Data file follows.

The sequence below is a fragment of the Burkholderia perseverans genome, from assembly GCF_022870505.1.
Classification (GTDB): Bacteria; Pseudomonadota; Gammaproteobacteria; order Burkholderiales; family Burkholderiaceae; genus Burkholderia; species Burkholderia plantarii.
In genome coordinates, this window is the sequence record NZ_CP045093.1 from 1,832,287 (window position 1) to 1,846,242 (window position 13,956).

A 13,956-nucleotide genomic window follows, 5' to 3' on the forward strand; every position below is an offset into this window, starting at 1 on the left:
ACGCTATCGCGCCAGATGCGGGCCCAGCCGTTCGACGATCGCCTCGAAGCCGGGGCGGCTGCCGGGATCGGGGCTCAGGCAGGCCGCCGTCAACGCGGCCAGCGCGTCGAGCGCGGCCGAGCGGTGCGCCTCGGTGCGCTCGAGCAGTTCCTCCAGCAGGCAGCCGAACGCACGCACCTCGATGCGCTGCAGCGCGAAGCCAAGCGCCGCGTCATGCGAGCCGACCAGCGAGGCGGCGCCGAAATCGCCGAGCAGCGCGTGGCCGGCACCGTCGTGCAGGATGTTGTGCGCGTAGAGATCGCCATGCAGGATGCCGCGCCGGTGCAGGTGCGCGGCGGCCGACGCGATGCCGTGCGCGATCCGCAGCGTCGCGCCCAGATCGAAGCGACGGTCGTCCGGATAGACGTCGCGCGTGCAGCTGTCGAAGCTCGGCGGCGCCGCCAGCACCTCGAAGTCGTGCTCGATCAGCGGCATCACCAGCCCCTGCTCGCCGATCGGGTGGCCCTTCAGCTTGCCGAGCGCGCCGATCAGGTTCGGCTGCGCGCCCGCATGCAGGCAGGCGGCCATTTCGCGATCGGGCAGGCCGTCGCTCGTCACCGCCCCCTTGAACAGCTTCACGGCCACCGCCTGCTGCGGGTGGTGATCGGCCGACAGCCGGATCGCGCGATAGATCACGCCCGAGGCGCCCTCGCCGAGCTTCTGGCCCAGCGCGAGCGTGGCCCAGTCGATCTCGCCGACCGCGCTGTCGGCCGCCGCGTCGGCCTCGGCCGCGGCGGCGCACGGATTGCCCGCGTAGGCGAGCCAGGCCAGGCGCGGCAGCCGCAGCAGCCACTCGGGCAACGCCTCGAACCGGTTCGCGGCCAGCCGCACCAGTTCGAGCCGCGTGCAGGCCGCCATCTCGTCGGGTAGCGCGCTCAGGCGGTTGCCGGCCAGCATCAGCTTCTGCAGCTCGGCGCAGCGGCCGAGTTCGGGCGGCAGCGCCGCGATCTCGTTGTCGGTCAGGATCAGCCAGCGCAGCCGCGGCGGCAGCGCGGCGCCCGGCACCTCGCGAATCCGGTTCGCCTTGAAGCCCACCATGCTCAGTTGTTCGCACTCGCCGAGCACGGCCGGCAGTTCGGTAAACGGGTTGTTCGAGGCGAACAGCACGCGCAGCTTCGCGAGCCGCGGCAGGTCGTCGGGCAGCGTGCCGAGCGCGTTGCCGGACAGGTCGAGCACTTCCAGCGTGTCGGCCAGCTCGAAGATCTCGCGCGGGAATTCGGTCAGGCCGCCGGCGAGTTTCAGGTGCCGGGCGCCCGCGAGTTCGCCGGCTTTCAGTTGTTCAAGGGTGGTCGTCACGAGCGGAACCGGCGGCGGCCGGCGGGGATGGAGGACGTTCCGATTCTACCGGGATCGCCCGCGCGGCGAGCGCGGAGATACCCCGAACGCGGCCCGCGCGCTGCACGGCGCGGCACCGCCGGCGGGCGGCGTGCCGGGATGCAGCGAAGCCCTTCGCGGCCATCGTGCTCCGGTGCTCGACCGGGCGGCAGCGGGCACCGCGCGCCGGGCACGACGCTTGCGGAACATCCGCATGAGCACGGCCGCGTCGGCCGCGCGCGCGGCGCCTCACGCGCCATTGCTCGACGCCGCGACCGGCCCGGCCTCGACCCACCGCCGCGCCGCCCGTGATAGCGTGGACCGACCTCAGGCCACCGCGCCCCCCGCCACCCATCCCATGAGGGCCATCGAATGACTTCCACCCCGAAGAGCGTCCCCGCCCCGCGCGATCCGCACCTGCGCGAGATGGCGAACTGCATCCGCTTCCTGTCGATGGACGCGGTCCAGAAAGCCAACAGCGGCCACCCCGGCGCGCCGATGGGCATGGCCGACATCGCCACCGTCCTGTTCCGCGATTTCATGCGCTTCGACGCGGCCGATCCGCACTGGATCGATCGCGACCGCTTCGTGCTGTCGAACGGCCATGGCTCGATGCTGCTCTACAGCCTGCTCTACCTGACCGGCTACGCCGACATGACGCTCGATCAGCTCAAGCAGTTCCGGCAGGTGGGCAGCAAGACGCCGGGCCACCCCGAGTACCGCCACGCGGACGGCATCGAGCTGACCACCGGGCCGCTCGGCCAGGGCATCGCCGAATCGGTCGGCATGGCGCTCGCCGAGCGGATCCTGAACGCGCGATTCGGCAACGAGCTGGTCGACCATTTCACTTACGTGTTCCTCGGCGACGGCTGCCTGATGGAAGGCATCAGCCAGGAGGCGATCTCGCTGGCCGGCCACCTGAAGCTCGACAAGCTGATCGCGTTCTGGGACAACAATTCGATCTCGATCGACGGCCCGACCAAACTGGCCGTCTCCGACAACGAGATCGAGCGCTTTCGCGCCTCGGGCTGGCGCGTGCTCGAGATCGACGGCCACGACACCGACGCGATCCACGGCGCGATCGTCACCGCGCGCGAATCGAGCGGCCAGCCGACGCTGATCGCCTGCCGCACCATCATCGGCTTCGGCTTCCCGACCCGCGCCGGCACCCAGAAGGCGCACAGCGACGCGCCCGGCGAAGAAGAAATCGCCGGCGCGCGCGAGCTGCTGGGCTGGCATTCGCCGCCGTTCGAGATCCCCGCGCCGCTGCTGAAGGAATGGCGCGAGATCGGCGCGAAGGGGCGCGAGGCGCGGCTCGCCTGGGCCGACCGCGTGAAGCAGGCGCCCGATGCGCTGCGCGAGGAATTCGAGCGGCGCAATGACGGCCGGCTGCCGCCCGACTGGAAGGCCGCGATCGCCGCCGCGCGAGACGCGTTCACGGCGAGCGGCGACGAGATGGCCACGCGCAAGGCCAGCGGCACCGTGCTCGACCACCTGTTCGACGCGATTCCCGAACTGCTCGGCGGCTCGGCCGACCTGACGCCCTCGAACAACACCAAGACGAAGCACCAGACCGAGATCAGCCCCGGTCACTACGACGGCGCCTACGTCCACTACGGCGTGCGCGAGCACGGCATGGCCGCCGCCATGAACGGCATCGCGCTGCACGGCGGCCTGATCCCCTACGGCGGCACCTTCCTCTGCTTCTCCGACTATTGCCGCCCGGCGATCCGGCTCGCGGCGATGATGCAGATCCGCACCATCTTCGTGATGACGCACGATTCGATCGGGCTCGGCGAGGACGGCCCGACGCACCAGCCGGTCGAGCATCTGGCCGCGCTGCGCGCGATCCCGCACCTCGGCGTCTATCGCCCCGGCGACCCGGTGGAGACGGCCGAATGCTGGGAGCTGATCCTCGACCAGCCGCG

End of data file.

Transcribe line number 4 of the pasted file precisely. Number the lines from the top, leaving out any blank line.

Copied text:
A 13,956-nucleotide genomic window follows, 5' to 3' on the forward strand; every position below is an offset into this window, starting at 1 on the left: